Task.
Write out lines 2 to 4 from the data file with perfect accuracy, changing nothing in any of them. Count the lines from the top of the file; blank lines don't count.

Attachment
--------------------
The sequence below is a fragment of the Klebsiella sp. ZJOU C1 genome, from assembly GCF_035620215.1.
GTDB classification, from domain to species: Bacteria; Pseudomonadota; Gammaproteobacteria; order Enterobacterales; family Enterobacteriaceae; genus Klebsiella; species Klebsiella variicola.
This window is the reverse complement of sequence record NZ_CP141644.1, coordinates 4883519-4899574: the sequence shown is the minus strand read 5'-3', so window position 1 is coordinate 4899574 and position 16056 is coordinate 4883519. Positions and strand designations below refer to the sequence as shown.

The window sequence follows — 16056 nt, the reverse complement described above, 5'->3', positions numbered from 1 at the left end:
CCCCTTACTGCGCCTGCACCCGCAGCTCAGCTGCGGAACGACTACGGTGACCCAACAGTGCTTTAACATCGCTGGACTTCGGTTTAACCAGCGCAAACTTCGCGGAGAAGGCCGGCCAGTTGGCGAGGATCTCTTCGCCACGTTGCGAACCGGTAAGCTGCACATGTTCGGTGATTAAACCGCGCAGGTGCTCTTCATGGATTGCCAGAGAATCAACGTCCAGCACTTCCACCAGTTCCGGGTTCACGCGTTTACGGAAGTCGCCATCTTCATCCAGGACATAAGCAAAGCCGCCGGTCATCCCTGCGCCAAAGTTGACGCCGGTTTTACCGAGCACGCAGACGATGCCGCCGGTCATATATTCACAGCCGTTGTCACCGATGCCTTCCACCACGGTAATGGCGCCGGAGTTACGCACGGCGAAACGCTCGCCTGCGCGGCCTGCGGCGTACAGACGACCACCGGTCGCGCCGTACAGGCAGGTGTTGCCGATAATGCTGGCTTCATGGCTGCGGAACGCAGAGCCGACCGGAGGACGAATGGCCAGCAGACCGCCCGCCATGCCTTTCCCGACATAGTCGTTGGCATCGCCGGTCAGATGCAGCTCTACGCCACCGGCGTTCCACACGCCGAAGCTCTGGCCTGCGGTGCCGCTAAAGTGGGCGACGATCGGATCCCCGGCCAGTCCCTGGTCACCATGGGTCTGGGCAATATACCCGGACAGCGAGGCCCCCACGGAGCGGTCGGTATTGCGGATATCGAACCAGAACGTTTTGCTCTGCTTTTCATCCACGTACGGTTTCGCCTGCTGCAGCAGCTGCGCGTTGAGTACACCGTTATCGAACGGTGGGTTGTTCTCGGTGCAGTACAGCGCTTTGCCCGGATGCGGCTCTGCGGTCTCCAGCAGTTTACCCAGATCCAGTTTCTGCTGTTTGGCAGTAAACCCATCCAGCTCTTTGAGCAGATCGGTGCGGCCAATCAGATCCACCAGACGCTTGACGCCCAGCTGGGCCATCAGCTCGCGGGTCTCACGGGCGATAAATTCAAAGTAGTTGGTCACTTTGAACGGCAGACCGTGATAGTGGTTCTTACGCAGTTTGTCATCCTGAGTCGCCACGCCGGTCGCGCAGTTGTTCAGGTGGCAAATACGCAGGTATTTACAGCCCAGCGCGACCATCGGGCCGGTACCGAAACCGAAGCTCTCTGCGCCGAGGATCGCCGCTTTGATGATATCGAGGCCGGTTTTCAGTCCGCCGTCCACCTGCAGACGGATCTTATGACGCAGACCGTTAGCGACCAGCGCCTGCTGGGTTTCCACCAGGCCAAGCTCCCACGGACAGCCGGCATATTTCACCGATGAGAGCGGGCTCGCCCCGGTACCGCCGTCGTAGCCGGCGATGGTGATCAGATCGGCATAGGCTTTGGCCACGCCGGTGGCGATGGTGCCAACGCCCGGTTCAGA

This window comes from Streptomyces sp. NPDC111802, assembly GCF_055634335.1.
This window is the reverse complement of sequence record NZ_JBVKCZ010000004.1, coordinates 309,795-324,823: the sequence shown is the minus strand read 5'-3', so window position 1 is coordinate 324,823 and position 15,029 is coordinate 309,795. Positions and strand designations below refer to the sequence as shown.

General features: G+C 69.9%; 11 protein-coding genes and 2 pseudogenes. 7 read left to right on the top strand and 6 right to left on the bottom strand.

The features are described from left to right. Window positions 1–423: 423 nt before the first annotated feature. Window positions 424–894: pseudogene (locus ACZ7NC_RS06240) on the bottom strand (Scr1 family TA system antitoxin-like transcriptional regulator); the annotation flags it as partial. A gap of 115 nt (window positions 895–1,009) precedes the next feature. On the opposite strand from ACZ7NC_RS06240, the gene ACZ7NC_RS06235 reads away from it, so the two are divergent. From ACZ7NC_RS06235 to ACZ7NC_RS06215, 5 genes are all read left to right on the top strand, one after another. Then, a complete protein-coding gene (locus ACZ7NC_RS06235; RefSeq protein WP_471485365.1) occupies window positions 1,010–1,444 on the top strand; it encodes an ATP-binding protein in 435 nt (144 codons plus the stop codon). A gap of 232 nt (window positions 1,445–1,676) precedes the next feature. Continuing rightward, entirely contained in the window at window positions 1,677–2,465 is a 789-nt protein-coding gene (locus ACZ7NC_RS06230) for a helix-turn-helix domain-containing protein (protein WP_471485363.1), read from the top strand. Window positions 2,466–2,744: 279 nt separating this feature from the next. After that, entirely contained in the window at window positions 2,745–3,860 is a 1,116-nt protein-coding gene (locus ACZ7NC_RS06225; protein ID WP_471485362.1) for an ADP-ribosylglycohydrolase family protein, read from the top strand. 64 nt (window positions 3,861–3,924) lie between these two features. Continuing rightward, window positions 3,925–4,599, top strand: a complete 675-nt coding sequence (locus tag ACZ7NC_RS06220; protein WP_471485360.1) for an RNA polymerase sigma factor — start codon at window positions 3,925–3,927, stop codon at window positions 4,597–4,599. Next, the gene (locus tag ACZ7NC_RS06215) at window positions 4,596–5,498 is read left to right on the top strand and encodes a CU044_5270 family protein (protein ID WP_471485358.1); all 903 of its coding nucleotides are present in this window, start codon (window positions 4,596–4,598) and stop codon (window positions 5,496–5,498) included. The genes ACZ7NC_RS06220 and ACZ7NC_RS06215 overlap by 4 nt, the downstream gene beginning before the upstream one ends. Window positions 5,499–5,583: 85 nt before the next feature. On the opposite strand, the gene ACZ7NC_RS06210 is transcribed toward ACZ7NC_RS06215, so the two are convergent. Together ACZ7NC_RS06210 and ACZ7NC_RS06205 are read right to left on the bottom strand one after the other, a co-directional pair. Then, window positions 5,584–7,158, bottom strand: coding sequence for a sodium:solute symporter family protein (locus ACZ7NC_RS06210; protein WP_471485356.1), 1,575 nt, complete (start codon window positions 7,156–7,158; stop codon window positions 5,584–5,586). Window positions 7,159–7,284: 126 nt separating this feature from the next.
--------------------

GTDB classification, from domain to species: Bacteria; Pseudomonadota; Gammaproteobacteria; order Enterobacterales; family Enterobacteriaceae; genus Klebsiella; species Klebsiella variicola.
This window is the reverse complement of sequence record NZ_CP141644.1, coordinates 4883519-4899574: the sequence shown is the minus strand read 5'-3', so window position 1 is coordinate 4899574 and position 16056 is coordinate 4883519. Positions and strand designations below refer to the sequence as shown.

The window sequence follows — 16056 nt, the reverse complement described above, 5'->3', positions numbered from 1 at the left end: